Most people think that coincidence is the main cause for the character’s severe misfortune in Shakespeare’s Romeo and Juliet, but in reality, it is impulse and the inability to control one’s passion that account for the large amount of calamity in this tragedy’s plot line. Haste and passion are evident flaws in many of the character’s personalities. At one point in time, Romeo, Tybalt, Capulet, Friar Lawrence make a decision on impulse. Many of these decisions are also made when the character is overcome by a deep emotion. If some of the characters were able to get a hold of there passion and think things through, maybe the unfortunate deaths of Romeo and Juliet, as well as many others, could have been avoided.
Passion, and the inability to control it, is one of the major reasons that the characters experience such misfortune throughout the course of this tragedy. Instead of thinking things through before they act, many of the characters such as Lord Capulet, Tybalt, Friar Lawrence, and Romeo all let the emotions overcome them and ultimately rule their decisions. Shakespeare uses the downfall of characters that abuse the privilege of emotions to warn readers about making decisions without considering the results.
Lord Capulet allows his severe emotions to overcome him in rough situations and drastically alter his decisions. For example, after Juliet begs him to call off the marriage between her and Paris he explodes and replies, “Hang thee, young baggage, disobedient wretch! I tell thee what: get thee to church o’thursday, or never differ look me in the face. Speak not, reply not; do not answer me. My fingers itch- Wife, we scarce thought us blessed” (Shakespeare III, V, 159-162). Juliet’s willingness to risk her life seemed perfectly reasonable after her father’s explosion (Shurgot 1). If he would have been able to control his immature outburst and discussed the marriage with Juliet before threatening to disown her, maybe Juliet would not have gone to such severe measures as faking her death.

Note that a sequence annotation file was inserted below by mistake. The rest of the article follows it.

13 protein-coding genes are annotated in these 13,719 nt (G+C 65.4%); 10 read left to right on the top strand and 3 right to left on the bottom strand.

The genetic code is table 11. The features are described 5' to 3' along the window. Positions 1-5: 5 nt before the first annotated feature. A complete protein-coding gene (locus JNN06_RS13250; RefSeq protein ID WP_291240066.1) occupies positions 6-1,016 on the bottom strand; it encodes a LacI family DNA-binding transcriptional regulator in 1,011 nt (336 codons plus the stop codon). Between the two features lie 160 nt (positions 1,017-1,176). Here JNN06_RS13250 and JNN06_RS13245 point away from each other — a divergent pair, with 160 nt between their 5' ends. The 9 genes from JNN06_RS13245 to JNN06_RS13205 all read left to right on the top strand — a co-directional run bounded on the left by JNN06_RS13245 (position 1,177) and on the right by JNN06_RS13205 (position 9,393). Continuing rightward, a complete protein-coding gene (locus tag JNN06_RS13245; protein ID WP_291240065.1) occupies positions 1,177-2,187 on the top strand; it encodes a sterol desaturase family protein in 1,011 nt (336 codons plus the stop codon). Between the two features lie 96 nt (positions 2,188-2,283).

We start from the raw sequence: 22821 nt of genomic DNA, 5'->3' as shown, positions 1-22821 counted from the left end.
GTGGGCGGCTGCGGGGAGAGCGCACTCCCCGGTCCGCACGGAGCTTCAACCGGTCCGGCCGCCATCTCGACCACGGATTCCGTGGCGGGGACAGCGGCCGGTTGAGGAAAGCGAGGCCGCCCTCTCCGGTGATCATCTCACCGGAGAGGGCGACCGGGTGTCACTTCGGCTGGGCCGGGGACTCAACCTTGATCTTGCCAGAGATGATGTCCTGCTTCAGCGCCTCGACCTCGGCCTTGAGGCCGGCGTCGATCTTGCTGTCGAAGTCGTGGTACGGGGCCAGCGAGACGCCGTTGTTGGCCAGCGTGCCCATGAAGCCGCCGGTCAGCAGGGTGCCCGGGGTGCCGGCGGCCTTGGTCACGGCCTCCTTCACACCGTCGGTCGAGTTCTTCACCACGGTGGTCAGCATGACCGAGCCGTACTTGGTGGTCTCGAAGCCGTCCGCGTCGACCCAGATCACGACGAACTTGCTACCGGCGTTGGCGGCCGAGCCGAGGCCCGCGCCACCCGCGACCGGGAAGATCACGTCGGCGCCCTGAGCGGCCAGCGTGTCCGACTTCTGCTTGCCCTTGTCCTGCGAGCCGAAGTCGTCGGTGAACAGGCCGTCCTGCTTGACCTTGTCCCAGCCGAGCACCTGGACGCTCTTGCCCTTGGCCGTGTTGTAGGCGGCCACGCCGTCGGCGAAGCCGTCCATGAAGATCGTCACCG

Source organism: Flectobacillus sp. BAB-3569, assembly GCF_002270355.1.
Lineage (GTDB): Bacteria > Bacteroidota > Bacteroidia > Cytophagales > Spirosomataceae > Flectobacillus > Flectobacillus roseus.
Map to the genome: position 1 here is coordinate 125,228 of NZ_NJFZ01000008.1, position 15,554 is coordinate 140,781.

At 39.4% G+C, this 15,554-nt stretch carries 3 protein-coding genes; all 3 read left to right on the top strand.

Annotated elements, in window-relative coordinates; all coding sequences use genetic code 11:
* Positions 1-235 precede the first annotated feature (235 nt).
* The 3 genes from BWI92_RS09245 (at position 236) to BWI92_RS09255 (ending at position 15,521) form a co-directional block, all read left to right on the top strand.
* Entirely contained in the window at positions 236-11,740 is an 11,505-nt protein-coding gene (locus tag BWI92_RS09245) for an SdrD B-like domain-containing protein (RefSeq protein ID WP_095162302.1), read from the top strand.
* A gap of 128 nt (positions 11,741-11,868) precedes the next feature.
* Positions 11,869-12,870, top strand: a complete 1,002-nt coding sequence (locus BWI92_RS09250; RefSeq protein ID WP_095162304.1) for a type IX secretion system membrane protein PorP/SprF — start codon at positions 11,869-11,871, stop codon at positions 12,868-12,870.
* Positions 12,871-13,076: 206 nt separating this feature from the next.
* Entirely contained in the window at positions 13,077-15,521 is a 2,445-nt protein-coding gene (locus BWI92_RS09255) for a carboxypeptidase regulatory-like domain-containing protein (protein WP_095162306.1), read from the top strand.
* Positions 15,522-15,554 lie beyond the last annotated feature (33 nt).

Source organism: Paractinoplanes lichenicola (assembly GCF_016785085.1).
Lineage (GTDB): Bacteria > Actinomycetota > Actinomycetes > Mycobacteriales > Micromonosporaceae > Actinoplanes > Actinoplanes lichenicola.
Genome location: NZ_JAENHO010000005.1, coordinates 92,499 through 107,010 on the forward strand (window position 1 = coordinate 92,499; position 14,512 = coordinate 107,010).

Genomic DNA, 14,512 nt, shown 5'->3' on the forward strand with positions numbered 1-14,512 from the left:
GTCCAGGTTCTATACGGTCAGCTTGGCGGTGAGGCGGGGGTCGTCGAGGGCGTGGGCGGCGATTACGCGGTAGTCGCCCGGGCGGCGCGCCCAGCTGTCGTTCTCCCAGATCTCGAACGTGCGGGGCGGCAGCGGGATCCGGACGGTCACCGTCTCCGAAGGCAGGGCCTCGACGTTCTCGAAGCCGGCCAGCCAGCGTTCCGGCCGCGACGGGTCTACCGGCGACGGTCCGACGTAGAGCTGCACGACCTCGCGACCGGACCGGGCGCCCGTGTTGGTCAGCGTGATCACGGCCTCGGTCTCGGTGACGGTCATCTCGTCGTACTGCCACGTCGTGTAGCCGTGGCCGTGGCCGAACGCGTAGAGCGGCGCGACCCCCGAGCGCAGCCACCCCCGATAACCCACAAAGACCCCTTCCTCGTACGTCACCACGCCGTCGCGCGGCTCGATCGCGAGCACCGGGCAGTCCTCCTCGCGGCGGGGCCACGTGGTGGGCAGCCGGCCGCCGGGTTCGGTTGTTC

Another character that can’t keep a strong hold on his emotions is Tybalt. Tybalt allows his anger to rise and rise until the point where he believes violence is his only solution. “Tybalt: ‘Romeo, the hate I bear thee can afford no better term than this,-thou art a villain.’ Romeo: ‘Tybalt, the reason that I have to love thee doth much excuse the appertaining rage to such a greeting: villain I am none; Therefore farewell; I see thou know’st me not.’ Tybalt: ‘Boy, this shall not excuse the injuries that thou hast done me; therefore turn and draw” (Shakespeare III, I, 55-62). Despite Romeo’s calm and mature response, Tybalt allows the craving of revenge to convince him that the only way to end his anger is to destroy the cause.
Instead of allowing anger to control his decisions, Friar Lawrence lets fear take hold of his judgment. After he travels to the tomb and finds Juliet wakened to the sight of a dead Paris and Romeo he hears a noise and remarks, “...